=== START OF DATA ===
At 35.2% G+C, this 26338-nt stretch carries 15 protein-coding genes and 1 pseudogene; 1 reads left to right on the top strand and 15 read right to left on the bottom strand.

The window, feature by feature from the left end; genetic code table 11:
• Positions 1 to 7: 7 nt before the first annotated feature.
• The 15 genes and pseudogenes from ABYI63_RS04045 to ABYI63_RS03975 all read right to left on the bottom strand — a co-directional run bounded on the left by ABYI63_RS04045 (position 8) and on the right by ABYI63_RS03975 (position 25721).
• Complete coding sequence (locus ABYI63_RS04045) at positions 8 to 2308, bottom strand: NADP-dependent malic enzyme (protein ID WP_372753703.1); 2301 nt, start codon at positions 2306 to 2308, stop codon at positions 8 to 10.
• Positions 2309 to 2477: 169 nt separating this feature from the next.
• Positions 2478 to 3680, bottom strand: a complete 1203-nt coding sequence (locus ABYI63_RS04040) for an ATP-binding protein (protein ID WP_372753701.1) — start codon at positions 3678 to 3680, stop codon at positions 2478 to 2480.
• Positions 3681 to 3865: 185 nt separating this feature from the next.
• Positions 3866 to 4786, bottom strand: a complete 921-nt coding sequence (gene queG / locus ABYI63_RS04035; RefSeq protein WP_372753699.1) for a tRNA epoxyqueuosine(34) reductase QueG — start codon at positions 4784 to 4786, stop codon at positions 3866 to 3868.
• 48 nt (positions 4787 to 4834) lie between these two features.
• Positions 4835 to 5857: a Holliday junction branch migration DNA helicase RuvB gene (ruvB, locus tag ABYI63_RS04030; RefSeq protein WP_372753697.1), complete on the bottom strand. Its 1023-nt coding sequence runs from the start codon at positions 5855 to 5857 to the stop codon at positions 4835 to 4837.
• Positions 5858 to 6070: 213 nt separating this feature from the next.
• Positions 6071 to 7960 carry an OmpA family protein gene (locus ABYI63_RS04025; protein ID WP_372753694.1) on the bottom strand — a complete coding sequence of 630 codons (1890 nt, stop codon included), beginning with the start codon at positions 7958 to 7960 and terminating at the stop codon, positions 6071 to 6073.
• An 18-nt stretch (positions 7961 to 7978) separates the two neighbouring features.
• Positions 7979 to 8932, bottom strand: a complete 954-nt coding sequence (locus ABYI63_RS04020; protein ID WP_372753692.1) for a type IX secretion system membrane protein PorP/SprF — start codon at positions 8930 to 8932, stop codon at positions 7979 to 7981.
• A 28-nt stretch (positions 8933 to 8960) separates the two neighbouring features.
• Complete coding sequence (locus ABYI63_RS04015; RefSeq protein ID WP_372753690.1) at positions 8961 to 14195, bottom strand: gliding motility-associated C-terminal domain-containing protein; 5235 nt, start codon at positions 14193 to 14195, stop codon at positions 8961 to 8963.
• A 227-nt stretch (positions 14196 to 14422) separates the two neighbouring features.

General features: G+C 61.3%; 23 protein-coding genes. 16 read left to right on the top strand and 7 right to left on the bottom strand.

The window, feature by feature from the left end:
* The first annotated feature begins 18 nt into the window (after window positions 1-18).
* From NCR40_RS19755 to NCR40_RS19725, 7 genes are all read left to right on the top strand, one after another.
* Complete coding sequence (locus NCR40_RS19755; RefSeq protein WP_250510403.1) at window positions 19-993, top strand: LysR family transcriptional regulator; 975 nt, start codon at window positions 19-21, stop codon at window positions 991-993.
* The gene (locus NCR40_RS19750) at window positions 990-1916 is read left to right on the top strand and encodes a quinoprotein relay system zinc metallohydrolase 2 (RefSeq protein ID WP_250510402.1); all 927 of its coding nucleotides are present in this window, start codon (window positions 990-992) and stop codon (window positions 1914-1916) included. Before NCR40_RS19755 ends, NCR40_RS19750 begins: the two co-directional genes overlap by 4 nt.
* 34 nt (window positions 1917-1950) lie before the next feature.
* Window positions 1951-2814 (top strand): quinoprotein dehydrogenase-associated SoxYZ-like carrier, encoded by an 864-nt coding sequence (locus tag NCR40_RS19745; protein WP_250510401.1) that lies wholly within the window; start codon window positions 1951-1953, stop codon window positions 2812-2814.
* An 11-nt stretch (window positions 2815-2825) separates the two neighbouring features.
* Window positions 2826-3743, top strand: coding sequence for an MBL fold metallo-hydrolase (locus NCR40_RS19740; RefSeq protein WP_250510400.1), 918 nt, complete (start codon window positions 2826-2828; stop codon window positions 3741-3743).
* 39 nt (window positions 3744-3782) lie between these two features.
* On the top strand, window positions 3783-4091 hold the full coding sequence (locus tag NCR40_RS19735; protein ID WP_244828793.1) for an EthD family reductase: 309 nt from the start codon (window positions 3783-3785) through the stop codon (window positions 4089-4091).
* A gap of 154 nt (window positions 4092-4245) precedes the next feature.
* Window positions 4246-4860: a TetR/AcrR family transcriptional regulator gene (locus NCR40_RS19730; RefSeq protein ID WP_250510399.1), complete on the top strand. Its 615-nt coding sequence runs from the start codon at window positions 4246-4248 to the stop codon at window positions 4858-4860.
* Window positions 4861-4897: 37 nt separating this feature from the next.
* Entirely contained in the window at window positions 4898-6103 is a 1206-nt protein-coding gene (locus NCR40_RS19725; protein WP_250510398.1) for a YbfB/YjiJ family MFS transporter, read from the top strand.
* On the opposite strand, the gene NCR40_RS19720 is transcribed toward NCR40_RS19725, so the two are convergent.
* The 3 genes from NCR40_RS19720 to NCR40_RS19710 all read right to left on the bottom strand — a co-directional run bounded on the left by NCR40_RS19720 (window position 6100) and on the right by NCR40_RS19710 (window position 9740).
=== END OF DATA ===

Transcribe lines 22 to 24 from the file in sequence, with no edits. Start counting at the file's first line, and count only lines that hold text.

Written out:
* From NCR40_RS19755 to NCR40_RS19725, 7 genes are all read left to right on the top strand, one after another.
* Complete coding sequence (locus NCR40_RS19755; RefSeq protein WP_250510403.1) at window positions 19-993, top strand: LysR family transcriptional regulator; 975 nt, start codon at window positions 19-21, stop codon at window positions 991-993.
* The gene (locus NCR40_RS19750) at window positions 990-1916 is read left to right on the top strand and encodes a quinoprotein relay system zinc metallohydrolase 2 (RefSeq protein ID WP_250510402.1); all 927 of its coding nucleotides are present in this window, start codon (window positions 990-992) and stop codon (window positions 1914-1916) included. Before NCR40_RS19755 ends, NCR40_RS19750 begins: the two co-directional genes overlap by 4 nt.